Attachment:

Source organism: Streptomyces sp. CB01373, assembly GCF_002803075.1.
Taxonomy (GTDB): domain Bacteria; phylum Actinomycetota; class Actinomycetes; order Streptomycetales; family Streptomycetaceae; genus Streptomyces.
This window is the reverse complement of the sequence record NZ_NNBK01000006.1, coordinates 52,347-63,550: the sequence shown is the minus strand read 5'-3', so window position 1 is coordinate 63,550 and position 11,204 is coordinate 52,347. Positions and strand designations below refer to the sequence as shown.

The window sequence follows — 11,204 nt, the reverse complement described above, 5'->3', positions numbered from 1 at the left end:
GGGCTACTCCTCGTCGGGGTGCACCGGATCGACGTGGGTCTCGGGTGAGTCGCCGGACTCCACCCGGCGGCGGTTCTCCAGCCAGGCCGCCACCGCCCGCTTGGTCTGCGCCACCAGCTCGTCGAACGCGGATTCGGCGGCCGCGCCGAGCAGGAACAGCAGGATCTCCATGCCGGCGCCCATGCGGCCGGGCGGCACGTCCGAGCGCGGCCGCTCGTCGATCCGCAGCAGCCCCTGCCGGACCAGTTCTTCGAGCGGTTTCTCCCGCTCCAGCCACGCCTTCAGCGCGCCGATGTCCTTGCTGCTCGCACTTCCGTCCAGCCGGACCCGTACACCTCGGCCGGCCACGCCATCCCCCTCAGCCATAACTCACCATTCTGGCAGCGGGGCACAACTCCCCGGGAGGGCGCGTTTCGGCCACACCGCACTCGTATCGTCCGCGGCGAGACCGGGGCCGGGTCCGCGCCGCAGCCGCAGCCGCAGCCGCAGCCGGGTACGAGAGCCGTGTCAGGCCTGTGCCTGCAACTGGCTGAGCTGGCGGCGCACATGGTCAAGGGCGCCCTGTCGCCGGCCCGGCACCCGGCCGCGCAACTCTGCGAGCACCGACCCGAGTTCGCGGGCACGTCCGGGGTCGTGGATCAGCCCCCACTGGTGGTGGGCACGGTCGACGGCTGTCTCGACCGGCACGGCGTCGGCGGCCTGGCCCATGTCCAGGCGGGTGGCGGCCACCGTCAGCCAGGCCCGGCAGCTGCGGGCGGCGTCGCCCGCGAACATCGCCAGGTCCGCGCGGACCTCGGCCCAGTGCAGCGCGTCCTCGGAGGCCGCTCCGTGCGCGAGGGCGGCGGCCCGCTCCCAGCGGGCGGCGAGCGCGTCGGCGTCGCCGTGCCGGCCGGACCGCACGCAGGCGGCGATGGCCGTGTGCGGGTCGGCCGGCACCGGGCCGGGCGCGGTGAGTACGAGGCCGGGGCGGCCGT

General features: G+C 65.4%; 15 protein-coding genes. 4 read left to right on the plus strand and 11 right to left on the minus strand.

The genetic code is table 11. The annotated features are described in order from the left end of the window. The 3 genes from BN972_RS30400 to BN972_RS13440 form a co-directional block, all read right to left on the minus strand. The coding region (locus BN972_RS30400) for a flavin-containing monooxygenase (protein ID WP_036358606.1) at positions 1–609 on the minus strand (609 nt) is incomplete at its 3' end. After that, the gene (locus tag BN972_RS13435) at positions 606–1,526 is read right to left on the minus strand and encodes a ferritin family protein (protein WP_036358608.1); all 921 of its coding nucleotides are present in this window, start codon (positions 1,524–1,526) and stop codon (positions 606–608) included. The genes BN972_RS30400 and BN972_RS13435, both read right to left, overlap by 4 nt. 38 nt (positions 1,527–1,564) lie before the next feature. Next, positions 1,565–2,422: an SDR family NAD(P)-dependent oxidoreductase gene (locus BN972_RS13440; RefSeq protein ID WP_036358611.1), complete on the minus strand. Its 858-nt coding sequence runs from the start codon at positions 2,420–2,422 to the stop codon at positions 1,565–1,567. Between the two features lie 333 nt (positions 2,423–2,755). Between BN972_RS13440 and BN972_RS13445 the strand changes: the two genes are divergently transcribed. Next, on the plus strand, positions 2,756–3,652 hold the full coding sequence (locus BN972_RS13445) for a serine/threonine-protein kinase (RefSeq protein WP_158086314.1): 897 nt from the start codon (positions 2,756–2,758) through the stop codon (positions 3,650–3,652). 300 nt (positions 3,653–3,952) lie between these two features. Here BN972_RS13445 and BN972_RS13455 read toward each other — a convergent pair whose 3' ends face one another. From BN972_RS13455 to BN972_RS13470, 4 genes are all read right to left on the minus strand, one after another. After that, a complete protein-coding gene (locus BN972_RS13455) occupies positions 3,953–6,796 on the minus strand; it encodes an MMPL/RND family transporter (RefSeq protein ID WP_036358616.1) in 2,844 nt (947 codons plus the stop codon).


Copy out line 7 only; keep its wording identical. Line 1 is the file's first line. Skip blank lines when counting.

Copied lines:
The genetic code is table 11. The annotated features are described in order from the left end of the window. The 3 genes from BN972_RS30400 to BN972_RS13440 form a co-directional block, all read right to left on the minus strand. The coding region (locus BN972_RS30400) for a flavin-containing monooxygenase (protein ID WP_036358606.1) at positions 1–609 on the minus strand (609 nt) is incomplete at its 3' end. After that, the gene (locus tag BN972_RS13435) at positions 606–1,526 is read right to left on the minus strand and encodes a ferritin family protein (protein WP_036358608.1); all 921 of its coding nucleotides are present in this window, start codon (positions 1,524–1,526) and stop codon (positions 606–608) included. The genes BN972_RS30400 and BN972_RS13435, both read right to left, overlap by 4 nt. 38 nt (positions 1,527–1,564) lie before the next feature. Next, positions 1,565–2,422: an SDR family NAD(P)-dependent oxidoreductase gene (locus BN972_RS13440; RefSeq protein ID WP_036358611.1), complete on the minus strand. Its 858-nt coding sequence runs from the start codon at positions 2,420–2,422 to the stop codon at positions 1,565–1,567. Between the two features lie 333 nt (positions 2,423–2,755). Between BN972_RS13440 and BN972_RS13445 the strand changes: the two genes are divergently transcribed. Next, on the plus strand, positions 2,756–3,652 hold the full coding sequence (locus BN972_RS13445) for a serine/threonine-protein kinase (RefSeq protein WP_158086314.1): 897 nt from the start codon (positions 2,756–2,758) through the stop codon (positions 3,650–3,652). 300 nt (positions 3,653–3,952) lie between these two features. Here BN972_RS13445 and BN972_RS13455 read toward each other — a convergent pair whose 3' ends face one another. From BN972_RS13455 to BN972_RS13470, 4 genes are all read right to left on the minus strand, one after another. After that, a complete protein-coding gene (locus BN972_RS13455) occupies positions 3,953–6,796 on the minus strand; it encodes an MMPL/RND family transporter (RefSeq protein ID WP_036358616.1) in 2,844 nt (947 codons plus the stop codon).